Whistle for Willie


Written and Illustrated by: Ezra Jack Keats


Before Reading

Explore Illustrations

Once you've read the title of the story and the author's name, discuss what your child sees on the cover and what s/he predicts will happen in the story. Use discussion questions like:

Can you whistle? Let's try!

Why do you think the little boy is trying to whistle?

{Flip to a random illustration} What do you think is happening in this illustration?

{If you have a dog} How do you let {insert dog's name} know that you want him to come to you? Do you clap your hands? Call his name? Whistle to him?


As You Read

Vocabulary Building

Encourage your child to discover the meaning of a new word using the illustrations and words surrounding it. In addition to context clues, have your child reread the sentence or try to connect the sound of the word to ones s/he already knows. New words in Whistle for Willie include:

  1. SCRAMBLED
  2. ERRAND
  3. QUICK AS A WINK

 

Make Connections

Help your child make text-to-text connections throughout the story by asking questions like, "Why is Peter pretending to be his father? Do you think his mom knows that it is really him? How? Do you think it will help him learn to whistle? Why or why not?" Make connections to your child's life by asking, "Peter is working really hard to learn how to whistle. Is there something that you want to learn to do but it is hard for you? What is it? How do you practice?" Also, continue to make predictions with your child as you go along, asking, "Do you think his whistling will work now? Why or why not?"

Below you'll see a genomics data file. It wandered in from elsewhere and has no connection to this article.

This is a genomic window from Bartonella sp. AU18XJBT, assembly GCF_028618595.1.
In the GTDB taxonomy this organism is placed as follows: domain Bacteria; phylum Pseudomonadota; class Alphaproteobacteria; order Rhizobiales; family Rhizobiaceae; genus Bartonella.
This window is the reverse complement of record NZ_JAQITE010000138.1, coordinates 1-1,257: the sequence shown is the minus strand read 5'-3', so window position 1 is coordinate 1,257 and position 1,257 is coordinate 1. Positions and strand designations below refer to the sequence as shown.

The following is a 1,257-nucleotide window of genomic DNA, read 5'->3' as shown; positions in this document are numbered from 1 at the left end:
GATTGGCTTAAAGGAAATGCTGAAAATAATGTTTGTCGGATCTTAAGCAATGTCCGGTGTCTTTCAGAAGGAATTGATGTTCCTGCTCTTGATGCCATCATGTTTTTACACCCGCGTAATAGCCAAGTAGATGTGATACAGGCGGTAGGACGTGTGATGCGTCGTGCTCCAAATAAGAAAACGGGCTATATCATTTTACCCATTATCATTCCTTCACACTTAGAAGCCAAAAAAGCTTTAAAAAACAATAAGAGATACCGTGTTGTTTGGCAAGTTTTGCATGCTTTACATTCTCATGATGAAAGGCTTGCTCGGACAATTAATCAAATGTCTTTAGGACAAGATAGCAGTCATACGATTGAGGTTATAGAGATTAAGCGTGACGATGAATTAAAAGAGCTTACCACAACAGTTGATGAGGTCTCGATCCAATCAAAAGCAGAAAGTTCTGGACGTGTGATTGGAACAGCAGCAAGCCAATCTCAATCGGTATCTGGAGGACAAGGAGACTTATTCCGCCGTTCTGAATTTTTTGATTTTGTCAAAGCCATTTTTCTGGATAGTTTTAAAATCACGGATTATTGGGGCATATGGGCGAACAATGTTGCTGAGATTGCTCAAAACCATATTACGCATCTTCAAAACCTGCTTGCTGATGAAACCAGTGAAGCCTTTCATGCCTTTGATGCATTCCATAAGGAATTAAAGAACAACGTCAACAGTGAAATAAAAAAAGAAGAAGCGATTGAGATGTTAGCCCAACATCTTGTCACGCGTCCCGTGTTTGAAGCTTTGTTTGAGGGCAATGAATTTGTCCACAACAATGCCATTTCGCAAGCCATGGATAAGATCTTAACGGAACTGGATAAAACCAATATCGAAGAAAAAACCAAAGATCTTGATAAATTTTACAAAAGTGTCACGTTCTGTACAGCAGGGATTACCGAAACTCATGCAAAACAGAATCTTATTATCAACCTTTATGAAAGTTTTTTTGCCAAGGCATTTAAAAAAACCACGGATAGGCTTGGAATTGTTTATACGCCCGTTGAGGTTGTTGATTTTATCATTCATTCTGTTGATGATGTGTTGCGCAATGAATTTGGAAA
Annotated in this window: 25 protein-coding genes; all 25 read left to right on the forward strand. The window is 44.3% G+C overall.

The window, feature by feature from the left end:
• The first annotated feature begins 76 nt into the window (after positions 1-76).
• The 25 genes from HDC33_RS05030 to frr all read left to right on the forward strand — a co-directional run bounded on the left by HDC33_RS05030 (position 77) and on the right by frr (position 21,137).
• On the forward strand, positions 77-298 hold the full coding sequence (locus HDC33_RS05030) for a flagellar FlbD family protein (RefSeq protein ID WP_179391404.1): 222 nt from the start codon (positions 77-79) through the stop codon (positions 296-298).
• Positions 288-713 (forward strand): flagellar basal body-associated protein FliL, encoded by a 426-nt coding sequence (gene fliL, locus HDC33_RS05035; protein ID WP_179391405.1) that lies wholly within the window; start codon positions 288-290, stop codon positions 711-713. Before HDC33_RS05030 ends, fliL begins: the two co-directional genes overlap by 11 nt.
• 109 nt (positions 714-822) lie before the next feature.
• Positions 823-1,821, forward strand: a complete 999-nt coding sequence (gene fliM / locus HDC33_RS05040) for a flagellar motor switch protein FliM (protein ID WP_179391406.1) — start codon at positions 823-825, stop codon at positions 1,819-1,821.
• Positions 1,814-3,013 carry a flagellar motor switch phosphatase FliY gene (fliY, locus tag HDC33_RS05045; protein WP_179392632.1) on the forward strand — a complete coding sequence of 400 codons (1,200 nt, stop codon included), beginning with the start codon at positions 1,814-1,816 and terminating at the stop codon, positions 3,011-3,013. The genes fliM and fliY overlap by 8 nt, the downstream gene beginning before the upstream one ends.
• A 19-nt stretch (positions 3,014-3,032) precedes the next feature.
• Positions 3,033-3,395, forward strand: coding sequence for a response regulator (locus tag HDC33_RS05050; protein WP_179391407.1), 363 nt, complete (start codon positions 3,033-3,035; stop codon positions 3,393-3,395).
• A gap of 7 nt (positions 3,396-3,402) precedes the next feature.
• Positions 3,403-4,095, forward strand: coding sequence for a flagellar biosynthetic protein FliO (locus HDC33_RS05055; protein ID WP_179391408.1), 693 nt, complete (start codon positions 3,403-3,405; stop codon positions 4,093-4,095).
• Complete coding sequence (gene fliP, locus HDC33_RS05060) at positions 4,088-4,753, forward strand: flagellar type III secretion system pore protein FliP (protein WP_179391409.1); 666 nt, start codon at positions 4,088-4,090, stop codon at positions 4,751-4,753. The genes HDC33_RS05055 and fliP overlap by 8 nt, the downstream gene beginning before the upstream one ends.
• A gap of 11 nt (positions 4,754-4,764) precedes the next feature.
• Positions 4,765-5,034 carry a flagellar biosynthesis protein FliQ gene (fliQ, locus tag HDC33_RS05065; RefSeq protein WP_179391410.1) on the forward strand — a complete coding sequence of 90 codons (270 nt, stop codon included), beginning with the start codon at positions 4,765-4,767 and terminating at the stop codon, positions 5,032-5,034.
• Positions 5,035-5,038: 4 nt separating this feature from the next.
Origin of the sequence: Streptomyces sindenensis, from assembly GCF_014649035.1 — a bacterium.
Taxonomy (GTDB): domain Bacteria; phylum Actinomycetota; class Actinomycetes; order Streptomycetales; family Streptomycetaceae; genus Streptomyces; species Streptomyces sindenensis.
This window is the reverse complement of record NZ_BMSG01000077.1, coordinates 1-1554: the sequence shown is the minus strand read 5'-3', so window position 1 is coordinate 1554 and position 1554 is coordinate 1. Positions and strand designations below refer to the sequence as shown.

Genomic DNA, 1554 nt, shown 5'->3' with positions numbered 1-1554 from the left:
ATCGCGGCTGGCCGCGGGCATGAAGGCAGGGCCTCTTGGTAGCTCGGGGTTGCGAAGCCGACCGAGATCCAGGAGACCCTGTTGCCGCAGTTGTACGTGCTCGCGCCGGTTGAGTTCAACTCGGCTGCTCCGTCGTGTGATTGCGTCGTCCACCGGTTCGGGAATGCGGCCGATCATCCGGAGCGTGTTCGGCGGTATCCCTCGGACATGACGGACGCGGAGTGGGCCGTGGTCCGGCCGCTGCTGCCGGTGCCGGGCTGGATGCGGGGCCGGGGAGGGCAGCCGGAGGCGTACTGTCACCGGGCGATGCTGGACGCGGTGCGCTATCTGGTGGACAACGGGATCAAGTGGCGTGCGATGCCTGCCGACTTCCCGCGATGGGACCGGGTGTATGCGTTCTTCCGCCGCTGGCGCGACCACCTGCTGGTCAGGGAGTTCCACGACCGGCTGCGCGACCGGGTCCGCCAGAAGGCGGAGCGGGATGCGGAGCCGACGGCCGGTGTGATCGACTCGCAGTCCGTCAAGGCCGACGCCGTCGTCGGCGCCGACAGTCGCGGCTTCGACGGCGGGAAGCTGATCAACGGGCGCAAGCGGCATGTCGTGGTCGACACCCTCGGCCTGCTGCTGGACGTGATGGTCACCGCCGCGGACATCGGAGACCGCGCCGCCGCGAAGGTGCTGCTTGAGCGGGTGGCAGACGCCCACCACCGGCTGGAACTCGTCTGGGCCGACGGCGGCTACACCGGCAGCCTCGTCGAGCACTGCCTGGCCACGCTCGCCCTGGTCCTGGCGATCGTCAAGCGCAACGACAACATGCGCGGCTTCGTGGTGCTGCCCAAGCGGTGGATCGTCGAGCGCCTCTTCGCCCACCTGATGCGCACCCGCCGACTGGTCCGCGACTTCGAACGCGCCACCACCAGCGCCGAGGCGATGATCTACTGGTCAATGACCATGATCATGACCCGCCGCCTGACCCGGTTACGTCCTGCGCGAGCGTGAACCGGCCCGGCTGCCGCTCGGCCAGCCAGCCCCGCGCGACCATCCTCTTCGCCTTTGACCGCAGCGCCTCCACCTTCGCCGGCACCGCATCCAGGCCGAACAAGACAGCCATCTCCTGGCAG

After Reading

Summarize and Interpret

Discuss the story once you are through reading, asking questions like:

Did you like this story? What happened?

Why did Peter want to whistle?

How do you think Peter feels at the end of the story? Why does he feel that way?


Extended Learning Exploration

Come Up With Your Own Story Title!

Supplies: paper, a pencil, and some coloring and paint materials

whistle-for-willie-2.jpg

Ezra Jack Keats shares a fun fact on his website that he doesn't choose a book title until after he has finished a book. What is now called Whistle for Willie was once The Funny Day! Try to make up your own titles for the story and write them down! This may also require you to create a new cover illustration that better suits the story. Help your child list the important things in this story like Willie, the dog, Peter, the dog owner, and walking around his neighborhood, and use those to come up with a new story name!

 

Check This Out

Is your child having trouble learning how to whistle? Try using these helpful tips to get your child whistling the tune of their choice. If your child is still struggling, create a simple straw whistle until your child can whistle on his/her own.  

/